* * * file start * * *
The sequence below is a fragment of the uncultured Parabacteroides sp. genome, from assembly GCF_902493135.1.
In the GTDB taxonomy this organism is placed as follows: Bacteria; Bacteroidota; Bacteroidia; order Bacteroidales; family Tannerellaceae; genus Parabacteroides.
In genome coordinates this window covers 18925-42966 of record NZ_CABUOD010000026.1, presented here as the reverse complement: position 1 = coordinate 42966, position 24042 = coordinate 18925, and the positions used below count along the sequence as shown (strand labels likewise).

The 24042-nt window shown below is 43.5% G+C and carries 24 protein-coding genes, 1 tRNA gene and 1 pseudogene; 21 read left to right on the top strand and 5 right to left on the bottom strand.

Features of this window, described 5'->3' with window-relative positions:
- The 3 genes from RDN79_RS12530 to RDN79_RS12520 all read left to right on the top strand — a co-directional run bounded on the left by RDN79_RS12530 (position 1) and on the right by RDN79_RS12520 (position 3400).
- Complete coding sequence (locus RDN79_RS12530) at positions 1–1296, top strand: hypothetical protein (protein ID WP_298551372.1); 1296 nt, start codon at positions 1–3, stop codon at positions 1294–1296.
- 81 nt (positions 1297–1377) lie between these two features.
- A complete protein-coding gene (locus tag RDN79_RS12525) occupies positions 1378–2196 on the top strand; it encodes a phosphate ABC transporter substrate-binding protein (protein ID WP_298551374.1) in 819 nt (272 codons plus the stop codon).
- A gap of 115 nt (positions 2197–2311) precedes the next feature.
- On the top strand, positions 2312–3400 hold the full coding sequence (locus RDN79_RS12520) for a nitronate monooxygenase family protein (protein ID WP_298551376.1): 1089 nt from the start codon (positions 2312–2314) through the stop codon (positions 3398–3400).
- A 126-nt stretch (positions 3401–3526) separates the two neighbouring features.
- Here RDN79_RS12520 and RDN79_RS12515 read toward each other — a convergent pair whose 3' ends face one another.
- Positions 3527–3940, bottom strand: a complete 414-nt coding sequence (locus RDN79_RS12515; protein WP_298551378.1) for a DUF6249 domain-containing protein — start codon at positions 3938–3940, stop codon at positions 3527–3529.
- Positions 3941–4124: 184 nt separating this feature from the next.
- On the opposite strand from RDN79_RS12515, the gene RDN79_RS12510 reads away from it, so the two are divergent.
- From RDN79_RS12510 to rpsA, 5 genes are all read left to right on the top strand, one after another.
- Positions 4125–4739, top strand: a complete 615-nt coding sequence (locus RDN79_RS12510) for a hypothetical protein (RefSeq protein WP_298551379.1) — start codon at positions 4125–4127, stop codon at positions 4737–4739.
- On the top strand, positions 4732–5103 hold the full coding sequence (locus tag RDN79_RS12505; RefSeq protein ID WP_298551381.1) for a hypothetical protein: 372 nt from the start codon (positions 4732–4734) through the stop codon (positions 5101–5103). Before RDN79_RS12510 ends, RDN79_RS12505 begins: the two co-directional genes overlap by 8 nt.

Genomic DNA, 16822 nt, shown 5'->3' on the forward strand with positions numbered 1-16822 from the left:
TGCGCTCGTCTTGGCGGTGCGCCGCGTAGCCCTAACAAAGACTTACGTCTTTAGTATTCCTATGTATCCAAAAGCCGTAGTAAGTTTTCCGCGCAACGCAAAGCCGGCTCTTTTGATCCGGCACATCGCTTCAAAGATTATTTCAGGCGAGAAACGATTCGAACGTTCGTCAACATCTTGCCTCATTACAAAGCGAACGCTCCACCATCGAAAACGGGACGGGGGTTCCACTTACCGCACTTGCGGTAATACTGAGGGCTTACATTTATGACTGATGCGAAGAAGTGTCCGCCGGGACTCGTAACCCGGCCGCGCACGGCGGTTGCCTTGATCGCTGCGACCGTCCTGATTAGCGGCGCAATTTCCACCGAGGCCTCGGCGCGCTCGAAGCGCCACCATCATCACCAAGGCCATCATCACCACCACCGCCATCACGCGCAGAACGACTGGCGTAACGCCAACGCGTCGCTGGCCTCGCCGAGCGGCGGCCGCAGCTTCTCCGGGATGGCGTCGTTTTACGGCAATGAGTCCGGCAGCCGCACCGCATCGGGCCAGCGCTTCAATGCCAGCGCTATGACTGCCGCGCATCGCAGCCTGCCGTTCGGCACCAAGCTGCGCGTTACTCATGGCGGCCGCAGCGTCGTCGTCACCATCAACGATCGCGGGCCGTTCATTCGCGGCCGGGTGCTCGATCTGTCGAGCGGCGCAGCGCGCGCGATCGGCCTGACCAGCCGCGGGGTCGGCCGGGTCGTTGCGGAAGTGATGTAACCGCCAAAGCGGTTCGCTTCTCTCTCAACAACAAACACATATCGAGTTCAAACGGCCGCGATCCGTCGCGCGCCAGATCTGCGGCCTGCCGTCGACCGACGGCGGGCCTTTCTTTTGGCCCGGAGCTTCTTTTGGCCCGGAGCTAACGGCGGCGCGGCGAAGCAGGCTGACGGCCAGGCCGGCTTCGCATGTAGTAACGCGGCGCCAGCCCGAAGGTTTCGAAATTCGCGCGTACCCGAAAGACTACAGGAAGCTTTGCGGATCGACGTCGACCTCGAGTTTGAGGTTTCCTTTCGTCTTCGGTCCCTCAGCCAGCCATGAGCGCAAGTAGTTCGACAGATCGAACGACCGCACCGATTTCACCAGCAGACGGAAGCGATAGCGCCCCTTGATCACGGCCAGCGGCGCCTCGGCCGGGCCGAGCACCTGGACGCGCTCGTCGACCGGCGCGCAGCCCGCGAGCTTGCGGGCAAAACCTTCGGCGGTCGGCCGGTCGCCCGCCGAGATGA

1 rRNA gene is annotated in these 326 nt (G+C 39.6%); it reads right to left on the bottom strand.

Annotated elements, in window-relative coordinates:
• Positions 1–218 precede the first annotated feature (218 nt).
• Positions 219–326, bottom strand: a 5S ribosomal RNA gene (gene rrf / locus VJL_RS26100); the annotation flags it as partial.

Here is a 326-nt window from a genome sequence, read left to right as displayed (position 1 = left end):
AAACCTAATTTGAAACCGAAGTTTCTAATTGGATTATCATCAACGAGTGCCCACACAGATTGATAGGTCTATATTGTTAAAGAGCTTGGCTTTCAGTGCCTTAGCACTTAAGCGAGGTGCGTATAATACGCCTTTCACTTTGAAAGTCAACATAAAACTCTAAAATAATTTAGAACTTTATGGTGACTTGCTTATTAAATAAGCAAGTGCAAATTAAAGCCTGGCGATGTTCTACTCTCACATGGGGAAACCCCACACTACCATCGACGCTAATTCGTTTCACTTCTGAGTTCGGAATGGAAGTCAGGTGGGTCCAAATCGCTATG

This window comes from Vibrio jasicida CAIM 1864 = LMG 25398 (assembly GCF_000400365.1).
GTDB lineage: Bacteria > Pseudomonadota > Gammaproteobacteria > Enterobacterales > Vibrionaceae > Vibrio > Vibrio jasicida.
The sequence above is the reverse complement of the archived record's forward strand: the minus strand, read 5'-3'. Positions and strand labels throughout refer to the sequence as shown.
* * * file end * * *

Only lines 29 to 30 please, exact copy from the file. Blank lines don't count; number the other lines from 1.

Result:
GTDB lineage: Bacteria > Pseudomonadota > Gammaproteobacteria > Enterobacterales > Vibrionaceae > Vibrio > Vibrio jasicida.
The sequence above is the reverse complement of the archived record's forward strand: the minus strand, read 5'-3'. Positions and strand labels throughout refer to the sequence as shown.